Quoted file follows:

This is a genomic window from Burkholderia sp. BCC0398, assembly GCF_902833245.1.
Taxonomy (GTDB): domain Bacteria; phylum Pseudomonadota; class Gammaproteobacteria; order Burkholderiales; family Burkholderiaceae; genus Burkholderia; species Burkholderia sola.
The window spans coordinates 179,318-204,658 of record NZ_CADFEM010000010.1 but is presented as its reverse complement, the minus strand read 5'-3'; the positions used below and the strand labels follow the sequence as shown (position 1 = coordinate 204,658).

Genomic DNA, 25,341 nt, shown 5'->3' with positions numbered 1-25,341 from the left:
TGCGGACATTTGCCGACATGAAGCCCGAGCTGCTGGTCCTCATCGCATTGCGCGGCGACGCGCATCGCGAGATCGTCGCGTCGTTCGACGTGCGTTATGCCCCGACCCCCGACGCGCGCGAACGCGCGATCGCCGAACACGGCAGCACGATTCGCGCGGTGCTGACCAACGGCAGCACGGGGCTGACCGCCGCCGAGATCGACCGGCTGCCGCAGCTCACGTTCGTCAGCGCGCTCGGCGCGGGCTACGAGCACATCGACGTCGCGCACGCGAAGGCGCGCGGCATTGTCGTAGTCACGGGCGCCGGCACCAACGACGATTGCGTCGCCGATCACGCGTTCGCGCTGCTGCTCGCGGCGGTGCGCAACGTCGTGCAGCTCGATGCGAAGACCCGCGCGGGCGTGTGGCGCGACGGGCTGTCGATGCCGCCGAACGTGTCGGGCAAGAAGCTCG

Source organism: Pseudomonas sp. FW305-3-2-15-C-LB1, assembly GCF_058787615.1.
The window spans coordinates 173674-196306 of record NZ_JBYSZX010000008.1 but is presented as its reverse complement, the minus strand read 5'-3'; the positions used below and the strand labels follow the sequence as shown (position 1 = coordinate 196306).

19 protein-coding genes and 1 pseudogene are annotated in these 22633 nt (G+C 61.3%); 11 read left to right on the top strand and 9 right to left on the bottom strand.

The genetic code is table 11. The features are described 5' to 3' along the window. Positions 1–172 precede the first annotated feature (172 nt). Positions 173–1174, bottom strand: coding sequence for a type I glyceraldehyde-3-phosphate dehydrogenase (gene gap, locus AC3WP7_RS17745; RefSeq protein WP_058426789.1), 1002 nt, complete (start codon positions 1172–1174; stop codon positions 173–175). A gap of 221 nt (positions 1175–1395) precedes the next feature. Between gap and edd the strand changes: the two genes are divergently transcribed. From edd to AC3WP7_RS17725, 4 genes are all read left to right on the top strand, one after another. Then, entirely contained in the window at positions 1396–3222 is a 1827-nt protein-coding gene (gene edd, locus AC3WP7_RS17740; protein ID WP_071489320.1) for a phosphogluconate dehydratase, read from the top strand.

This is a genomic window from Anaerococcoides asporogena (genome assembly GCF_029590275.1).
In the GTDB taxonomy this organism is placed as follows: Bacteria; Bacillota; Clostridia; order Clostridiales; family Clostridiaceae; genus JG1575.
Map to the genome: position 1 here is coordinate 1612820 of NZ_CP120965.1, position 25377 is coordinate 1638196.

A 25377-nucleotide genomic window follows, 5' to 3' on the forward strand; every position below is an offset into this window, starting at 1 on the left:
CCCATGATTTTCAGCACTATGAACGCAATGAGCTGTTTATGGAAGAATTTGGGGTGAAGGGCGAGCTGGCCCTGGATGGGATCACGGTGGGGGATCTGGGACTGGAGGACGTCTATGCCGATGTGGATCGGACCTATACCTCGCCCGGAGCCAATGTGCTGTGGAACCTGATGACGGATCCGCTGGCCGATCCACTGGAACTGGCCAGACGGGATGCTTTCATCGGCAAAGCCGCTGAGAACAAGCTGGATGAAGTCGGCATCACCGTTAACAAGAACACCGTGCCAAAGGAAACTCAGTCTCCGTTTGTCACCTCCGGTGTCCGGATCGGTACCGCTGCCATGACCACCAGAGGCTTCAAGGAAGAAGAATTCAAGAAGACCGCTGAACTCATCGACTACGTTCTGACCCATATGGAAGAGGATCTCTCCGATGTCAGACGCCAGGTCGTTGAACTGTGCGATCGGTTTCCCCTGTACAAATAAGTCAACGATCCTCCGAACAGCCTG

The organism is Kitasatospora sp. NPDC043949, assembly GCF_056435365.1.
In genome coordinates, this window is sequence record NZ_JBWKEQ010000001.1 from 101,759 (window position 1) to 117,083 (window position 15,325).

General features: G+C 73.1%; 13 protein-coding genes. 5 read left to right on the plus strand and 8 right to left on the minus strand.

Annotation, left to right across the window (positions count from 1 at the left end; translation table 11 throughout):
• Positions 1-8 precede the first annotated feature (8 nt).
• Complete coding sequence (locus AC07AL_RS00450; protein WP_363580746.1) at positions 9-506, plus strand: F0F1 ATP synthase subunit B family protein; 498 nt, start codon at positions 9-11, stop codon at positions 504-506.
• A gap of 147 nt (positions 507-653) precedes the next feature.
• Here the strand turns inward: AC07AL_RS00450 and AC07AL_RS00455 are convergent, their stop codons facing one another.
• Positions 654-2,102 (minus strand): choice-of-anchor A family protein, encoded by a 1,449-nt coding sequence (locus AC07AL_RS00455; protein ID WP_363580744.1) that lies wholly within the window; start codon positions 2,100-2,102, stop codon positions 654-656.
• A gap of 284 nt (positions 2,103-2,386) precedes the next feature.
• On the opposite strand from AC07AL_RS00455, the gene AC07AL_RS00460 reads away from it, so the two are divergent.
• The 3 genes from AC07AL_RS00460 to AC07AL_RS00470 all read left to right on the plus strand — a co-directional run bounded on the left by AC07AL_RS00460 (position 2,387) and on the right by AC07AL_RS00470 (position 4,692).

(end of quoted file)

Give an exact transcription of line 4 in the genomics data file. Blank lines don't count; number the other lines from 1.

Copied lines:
Genomic DNA, 25,341 nt, shown 5'->3' with positions numbered 1-25,341 from the left: